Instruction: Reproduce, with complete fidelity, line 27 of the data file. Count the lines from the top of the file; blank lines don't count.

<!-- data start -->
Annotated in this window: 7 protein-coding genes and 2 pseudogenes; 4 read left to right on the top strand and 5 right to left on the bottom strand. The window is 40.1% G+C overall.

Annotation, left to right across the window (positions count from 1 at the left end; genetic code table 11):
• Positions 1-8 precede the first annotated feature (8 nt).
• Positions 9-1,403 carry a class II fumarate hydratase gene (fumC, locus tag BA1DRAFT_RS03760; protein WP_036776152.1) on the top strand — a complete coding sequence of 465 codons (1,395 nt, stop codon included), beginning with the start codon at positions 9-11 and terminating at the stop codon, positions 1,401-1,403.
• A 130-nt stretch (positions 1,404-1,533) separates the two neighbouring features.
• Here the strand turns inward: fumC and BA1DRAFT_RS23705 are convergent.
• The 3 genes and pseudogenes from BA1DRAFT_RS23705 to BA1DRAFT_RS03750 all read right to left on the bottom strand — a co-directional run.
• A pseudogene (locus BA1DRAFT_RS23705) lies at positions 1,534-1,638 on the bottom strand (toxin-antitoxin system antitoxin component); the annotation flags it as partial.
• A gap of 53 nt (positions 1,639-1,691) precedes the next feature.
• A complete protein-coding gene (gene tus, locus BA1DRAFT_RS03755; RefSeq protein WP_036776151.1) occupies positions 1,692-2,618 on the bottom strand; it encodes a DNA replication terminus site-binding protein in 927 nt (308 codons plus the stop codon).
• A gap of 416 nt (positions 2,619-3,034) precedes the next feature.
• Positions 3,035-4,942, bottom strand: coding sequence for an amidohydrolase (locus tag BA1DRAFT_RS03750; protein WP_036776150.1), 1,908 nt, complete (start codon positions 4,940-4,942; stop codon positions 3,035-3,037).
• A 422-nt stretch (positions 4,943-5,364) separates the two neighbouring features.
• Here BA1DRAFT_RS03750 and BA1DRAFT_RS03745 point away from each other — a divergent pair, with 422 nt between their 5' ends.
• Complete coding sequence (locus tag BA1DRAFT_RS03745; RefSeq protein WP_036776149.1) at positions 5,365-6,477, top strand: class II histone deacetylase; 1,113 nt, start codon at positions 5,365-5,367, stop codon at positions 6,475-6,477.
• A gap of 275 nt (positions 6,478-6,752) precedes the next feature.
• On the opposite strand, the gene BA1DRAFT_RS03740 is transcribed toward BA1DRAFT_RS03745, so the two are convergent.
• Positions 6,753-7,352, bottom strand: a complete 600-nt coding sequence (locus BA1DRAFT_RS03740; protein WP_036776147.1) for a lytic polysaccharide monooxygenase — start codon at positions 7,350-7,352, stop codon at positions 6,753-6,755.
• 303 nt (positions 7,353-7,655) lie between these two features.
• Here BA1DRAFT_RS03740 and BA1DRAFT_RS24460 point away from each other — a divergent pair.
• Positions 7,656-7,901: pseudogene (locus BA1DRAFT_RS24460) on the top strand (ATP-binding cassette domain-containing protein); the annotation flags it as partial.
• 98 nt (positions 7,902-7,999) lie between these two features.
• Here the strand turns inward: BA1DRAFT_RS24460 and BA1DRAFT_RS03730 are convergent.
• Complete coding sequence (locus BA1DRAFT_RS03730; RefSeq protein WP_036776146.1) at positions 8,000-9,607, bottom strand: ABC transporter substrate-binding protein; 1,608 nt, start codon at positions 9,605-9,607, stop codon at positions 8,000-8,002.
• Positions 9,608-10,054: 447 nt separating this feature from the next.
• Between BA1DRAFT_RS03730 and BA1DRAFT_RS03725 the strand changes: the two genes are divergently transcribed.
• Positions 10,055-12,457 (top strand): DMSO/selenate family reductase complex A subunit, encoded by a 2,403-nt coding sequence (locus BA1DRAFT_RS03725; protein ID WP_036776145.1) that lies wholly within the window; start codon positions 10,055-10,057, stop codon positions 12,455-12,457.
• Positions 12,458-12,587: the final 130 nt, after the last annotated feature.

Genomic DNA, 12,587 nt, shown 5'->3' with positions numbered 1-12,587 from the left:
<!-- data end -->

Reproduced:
• Positions 10,055-12,457 (top strand): DMSO/selenate family reductase complex A subunit, encoded by a 2,403-nt coding sequence (locus BA1DRAFT_RS03725; protein ID WP_036776145.1) that lies wholly within the window; start codon positions 10,055-10,057, stop codon positions 12,455-12,457.